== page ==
We were talking last night about a writer who said her characters felt so real to her that she bought them Christmas gifts. [personal profile] morfin turned to me and said "Moon wants an iPad."

Cynthia Leitich Smith has more photos from the Austin ComicCon.

More links that I forgot where I found them. Probably on Twitter:

45 Incredible Futuristic Scifi 3D City Illustrations

Diversity in YA: The Power of Diverse Science Fiction by Deva Fagan
marthawells: (Default)
It looks like some of the biggest fires are finally under control, and the fire map looks better this morning: There's a slight chance of rain on Friday, but I'm not holding my breath. They've said the drought is probably going to continue through next spring.

I may have jury duty tomorrow, bleh. I woke up at 2:00 am congested, and couldn't get back to sleep, so I don't know how productive this day is going to be.

Someone on Google+ had asked me a couple of questions:

If you care to answer, how has it changed your life, getting published? Being an author is full-time for you?

My first novel was published in 1993, but I didn't become a full-time author until 2004. That's 18 years as a professional author, 7 years as a full-time professional author. I had my career crash in 2006, so 2004 was a very bad time for me to go full-time. But a friend had just passed away of cancer, and I realized my day-job situation had gone from unpleasant to toxic and borderline abusive, and I decided that life was too short to wait for better times.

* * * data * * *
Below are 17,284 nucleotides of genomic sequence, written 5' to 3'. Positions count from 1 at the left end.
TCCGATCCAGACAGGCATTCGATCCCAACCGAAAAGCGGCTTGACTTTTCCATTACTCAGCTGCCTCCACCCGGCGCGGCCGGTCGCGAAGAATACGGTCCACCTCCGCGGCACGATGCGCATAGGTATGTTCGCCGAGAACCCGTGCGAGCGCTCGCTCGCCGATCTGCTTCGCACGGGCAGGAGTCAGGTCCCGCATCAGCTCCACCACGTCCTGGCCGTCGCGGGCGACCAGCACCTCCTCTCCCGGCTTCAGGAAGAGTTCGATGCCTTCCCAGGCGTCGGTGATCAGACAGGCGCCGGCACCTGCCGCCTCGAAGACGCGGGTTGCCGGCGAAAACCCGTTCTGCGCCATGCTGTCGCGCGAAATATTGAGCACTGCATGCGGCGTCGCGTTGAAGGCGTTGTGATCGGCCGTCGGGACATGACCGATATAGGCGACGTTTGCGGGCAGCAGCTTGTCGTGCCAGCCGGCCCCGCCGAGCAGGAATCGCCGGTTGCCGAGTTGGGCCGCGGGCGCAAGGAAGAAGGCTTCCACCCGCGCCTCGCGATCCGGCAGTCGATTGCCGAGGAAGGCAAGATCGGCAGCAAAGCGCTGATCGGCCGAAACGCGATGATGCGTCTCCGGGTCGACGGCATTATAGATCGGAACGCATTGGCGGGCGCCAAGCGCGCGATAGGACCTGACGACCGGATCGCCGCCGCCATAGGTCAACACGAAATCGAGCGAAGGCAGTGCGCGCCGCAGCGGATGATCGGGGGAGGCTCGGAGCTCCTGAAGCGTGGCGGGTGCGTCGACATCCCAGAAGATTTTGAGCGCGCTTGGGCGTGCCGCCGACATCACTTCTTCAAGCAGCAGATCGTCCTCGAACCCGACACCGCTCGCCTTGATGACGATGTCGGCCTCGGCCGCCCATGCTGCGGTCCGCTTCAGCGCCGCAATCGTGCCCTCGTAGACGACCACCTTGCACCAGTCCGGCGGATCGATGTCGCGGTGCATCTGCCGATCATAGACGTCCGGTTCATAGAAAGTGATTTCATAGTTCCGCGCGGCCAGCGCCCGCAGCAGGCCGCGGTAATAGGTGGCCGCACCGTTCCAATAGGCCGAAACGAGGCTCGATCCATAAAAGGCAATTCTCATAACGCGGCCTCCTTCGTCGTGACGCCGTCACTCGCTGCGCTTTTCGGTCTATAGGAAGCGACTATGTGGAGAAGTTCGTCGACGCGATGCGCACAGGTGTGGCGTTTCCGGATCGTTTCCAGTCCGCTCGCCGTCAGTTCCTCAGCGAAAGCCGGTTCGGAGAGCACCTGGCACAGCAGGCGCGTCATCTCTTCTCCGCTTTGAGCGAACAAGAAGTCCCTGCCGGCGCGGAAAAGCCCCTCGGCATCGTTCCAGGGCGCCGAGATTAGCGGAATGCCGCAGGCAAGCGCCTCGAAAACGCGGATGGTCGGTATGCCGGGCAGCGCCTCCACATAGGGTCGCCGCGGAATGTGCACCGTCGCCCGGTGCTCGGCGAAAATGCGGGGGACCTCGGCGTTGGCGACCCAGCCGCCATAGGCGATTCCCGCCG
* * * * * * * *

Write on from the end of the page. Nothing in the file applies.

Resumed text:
It changed my life in that it made my paychecks extremely irregular and makes me prey to all sorts of anxiety and insecurity, but I don't want to do anything else.

Speaking of which, the friends of writer Ed Bryant are asking for donations for his health care and so he can keep his house. The long-term plan is for Ed to sell the house and move into managed housing, but for the moment, he needs help to keep it. This is one of those situations where if a lot of people give a small amount, $5.00 even, you could really help a lot. There's a paypal donation button at the bottom of the site.

CoolVibe has some neat Stargate art

Courtney Schafer was on Suvudu: Booked!
marthawells: (Manly Hug)
This morning I need to go to the library and then the grocery store. Oh the giddy round of an author's life! Then I'm going to come back and write a bunch more.

The full WorldCon schedule is now online. My schedule is here.

ETA: Oh, meant to say, I have a post coming up this Sunday on The Night Bazaar, on favorite SF/F worlds and cultures, and I'm having trouble narrowing it down to just a few.

[personal profile] tingler linked me to this on Inhabitat: Vegetated Floating Island In The Sky Goes Missing From UK Music Festival
Two things occur to me: 1) I want it and 2) I hope it doesn't kill anybody when it falls down.

Here's the web site of the artist doing the cover of The Serpent Sea: Steve Argyle

[personal profile] kateelliott links to the second round of Clarkesworld Magazine Part Two of its Epic Fantasy Roundtable
"If you've not grown up being told you shouldn't be who you are"